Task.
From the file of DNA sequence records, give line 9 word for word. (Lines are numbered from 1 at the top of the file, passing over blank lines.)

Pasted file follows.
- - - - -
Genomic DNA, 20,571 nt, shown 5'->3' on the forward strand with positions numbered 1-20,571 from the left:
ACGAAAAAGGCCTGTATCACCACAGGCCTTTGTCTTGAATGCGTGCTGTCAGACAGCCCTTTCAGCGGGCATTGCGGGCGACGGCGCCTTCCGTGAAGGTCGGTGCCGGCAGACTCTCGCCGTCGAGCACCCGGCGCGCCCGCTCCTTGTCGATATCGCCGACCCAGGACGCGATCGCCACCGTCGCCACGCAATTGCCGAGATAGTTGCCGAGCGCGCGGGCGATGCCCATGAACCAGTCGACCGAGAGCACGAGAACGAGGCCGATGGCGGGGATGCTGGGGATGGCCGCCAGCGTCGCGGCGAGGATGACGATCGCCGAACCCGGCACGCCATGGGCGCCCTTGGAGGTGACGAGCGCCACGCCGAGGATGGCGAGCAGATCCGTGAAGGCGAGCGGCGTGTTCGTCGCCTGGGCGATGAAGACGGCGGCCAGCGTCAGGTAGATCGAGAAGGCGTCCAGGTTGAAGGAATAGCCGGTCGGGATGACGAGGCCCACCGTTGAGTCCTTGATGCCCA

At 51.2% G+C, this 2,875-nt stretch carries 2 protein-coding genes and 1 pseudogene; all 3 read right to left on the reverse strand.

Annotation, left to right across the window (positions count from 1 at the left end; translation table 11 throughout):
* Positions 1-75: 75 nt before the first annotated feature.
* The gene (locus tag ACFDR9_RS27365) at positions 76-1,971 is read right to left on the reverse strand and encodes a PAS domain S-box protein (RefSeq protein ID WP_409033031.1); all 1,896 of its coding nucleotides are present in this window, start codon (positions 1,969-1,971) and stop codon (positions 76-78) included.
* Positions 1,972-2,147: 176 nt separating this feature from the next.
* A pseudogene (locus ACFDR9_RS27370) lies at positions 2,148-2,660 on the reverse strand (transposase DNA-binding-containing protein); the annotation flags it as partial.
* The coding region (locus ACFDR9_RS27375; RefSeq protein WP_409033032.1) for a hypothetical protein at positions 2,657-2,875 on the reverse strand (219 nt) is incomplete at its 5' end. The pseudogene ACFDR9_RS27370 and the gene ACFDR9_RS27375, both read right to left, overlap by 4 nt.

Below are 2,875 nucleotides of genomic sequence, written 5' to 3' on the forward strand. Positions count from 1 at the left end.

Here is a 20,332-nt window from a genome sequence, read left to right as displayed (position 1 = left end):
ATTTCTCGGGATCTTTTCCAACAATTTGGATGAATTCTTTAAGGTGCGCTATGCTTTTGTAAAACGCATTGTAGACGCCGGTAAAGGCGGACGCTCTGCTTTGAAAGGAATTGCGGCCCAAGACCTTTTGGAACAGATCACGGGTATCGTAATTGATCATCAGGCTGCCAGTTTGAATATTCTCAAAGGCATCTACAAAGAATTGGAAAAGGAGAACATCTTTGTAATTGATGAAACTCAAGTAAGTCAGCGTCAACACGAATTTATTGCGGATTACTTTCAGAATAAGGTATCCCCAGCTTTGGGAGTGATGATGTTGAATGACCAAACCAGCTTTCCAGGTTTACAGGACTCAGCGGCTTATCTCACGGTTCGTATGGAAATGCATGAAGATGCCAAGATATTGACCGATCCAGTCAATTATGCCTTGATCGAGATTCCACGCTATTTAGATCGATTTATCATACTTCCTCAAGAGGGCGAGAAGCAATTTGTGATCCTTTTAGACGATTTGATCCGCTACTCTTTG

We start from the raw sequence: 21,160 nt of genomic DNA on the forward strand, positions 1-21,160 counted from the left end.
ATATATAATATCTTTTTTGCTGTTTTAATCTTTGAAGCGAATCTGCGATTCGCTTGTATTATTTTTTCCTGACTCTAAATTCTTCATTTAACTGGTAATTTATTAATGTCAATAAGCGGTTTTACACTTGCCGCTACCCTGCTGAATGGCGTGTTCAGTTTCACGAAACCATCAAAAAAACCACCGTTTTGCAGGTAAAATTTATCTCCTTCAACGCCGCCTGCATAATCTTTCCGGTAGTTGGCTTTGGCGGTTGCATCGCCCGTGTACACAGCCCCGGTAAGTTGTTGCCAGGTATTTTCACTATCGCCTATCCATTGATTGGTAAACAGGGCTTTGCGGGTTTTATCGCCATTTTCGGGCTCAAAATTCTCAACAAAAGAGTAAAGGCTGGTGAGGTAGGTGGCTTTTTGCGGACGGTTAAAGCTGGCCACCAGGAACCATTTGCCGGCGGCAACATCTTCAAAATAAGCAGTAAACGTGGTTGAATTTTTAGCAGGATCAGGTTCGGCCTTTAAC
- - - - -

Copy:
* The coding region (locus ACFDR9_RS27375; RefSeq protein WP_409033032.1) for a hypothetical protein at positions 2,657-2,875 on the reverse strand (219 nt) is incomplete at its 5' end. The pseudogene ACFDR9_RS27370 and the gene ACFDR9_RS27375, both read right to left, overlap by 4 nt.